3.4 Automation Object Functional Strategy
– The part of an AO that contains the module specific functionally engineered using vendor supplied tools and components native to a control environment to carry out the control required by an operating scheme. This AO component must as a minimum provide predefined information in a public way.
3.5 Automation Object Resource Manager
– if the AO has multiple functional strategies and/or supports multiple users/owners the AO resource manager will provide a public method to manage the other components of the AO to see the required functional strategy is active and the commands and control are accepted only from approved sources.
– A Device is a piece of physical equipment and has no control associated with it. Part 1 refers to this as a Control Module. When control is associated with a device it becomes a Control Module Entity.
Example – the valve body, actuator and limit switch are devices that when paired with the functional strategy of a control module form an on/off block valve.
Example – (pending, from Pierre)
3.7 Functional Strategy (FS)
– The actions required to carry out the control described by an operating scheme for any equipment or control module.
3.8 Mode of Action
– a functional strategy may support the part 1 defined modes of control, automatic, semi-automatic, manual. Other modes may also be supported, for example simulation. The mode of action is used to define the behavior of the functional strategy.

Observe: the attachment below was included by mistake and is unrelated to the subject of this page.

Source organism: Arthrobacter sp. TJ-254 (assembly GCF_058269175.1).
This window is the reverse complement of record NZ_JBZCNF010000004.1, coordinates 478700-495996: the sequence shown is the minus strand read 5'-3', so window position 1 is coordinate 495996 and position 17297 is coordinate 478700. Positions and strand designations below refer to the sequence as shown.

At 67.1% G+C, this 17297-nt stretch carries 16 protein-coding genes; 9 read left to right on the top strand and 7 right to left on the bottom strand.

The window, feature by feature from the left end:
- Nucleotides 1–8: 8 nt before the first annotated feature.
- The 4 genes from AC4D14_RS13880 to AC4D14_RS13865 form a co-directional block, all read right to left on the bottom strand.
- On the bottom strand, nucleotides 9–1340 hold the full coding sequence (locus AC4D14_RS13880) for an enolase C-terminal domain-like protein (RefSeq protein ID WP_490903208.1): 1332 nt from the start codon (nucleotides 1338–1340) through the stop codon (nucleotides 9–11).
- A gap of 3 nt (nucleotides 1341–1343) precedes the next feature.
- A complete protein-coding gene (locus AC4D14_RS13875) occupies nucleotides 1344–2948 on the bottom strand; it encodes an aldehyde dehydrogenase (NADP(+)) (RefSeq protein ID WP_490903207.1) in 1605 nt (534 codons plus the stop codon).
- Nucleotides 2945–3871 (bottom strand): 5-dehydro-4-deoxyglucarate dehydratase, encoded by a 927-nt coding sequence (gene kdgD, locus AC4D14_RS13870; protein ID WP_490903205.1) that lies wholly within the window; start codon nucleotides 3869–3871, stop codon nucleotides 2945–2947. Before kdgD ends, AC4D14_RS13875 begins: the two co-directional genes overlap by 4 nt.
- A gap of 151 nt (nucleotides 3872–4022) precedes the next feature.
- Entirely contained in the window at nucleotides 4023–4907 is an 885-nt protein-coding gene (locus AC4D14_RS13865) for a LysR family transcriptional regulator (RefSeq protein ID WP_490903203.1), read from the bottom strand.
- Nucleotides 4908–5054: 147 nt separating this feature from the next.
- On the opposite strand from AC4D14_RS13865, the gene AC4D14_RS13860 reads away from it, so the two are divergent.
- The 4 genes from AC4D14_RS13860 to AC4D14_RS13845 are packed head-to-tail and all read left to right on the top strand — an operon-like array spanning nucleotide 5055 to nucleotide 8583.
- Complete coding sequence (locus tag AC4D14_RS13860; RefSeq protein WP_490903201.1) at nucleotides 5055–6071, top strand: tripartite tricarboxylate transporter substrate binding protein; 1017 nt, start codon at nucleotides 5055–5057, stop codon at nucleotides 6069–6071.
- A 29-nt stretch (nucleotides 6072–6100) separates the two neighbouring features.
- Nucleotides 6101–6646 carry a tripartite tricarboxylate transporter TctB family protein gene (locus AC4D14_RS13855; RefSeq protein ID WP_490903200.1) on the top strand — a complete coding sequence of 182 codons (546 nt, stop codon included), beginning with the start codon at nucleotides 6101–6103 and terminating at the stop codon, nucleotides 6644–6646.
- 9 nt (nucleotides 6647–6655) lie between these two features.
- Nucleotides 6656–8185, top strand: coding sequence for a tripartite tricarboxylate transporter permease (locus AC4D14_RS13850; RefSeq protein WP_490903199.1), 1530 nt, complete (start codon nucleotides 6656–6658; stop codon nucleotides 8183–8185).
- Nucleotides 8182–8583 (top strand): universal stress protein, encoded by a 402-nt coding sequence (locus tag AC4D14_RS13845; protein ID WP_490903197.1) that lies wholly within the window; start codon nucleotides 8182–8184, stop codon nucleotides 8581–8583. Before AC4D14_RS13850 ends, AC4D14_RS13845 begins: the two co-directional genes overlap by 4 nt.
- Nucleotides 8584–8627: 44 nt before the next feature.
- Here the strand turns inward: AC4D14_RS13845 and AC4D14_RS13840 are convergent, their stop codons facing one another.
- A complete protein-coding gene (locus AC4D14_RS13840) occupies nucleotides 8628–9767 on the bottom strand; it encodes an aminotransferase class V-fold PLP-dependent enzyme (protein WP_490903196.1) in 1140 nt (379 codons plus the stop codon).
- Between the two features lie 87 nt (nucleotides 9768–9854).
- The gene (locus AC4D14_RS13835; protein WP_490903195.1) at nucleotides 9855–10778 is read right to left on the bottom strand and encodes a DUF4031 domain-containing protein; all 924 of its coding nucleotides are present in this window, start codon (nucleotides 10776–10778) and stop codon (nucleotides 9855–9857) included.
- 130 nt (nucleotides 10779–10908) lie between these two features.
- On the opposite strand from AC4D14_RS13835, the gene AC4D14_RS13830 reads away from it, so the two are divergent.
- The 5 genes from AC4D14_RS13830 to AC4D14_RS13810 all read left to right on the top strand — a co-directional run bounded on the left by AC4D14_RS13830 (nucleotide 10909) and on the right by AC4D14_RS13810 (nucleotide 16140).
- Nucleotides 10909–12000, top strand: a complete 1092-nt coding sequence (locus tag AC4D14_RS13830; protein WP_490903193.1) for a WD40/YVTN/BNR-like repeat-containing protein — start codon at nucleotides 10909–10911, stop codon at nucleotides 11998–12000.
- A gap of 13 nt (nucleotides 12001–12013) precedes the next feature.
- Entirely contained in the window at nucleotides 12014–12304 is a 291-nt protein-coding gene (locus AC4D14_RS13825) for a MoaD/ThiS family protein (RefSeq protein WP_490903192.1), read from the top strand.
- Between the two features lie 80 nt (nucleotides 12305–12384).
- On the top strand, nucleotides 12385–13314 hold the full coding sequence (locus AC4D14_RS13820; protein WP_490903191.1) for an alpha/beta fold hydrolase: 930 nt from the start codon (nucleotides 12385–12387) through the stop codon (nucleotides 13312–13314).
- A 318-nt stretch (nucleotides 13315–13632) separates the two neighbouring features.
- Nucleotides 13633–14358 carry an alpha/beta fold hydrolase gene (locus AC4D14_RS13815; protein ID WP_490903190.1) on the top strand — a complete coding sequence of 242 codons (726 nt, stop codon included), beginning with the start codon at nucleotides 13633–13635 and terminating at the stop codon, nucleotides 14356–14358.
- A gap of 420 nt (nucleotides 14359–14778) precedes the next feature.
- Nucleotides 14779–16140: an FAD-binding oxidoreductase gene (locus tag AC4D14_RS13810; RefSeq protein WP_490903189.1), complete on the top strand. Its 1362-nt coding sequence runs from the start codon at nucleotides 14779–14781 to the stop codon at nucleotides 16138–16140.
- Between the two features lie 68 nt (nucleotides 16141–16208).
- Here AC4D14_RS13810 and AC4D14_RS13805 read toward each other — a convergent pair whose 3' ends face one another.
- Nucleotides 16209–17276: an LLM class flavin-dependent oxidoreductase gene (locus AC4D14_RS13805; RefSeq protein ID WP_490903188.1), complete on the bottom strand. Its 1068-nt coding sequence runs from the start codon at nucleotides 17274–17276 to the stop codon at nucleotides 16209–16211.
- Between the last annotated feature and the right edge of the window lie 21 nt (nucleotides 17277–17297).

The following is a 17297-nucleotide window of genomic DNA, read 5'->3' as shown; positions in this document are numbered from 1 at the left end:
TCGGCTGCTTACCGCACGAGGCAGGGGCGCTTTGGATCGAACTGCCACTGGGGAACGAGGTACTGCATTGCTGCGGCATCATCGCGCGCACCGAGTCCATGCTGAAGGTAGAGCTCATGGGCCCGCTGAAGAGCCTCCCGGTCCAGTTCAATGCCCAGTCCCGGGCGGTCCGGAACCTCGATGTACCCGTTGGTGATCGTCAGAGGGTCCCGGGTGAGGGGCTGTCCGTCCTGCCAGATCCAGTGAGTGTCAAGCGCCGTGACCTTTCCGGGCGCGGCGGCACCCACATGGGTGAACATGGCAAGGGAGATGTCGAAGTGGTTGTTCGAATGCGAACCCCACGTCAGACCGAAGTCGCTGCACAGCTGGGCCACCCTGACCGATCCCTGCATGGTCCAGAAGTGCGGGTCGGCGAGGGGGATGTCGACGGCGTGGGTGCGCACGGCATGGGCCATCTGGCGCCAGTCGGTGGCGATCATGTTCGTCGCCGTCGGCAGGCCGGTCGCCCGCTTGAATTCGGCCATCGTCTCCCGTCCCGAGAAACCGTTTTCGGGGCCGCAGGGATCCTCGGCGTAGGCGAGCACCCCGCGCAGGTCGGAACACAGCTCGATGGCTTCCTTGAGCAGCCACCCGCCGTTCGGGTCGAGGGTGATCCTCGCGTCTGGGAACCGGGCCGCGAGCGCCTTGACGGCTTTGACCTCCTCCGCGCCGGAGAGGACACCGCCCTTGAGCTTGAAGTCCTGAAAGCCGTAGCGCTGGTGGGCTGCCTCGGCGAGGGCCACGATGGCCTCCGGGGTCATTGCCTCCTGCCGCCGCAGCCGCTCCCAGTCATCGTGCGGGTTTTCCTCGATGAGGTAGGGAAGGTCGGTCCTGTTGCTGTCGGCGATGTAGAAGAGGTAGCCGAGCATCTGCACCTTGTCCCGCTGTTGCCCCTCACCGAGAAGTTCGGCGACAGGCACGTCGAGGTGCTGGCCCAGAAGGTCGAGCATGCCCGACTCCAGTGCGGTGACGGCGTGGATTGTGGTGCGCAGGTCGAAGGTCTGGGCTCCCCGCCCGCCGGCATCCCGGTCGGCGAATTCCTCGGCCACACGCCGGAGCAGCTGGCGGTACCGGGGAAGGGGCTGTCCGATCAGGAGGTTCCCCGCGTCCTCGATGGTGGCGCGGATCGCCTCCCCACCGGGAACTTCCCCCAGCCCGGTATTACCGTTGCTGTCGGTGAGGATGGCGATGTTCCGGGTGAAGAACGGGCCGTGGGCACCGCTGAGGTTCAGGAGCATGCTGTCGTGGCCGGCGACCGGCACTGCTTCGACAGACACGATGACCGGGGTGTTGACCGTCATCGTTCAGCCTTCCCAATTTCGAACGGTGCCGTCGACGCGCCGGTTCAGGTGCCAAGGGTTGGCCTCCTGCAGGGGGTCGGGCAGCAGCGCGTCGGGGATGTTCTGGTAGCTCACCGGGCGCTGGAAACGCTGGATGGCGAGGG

3.9 Mode of Control
– where an AO has more than one functional strategy and/or more than one source of command and control the mode of control will define the behavior of the entire automation object as to who or what can issue commands and which functional strategy will react to those commands.
David A. Chappell, Complete Manufacturing Automation associates - LLC
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Wednesday, 10-11-10 09:52
James, thanks for the observations! I'll take these back to the working group at our next meeting and let you know the results.
Saturday, 30-10-10 08:26
3.1 uses the undefined terms "module", "control components", and "public methods". These terms are not defined in S88.1 either. It is not clear from this definition whether these terms refer to physical, hardware, or software entities.
- In general, requirements should not be embedded in definitions. For instance, the requirement that an AO provide public methods to interact with the functional strategy is embedded in 3.1, the requirement that an AO FS provide public status results of any requested activity is embedded in 3.2, 3.3 is a pure requirement without definition, etc. Definitions should tell us what a thing is, not what it is required to do; normative requirements should be defined in other clauses. See ISO/IEC Directives, Part 2 (http://www.iec.ch/tiss/iec/Directives-Part2-Ed5.pdf), Annex D, in particular D.1.5, for detailed guidance.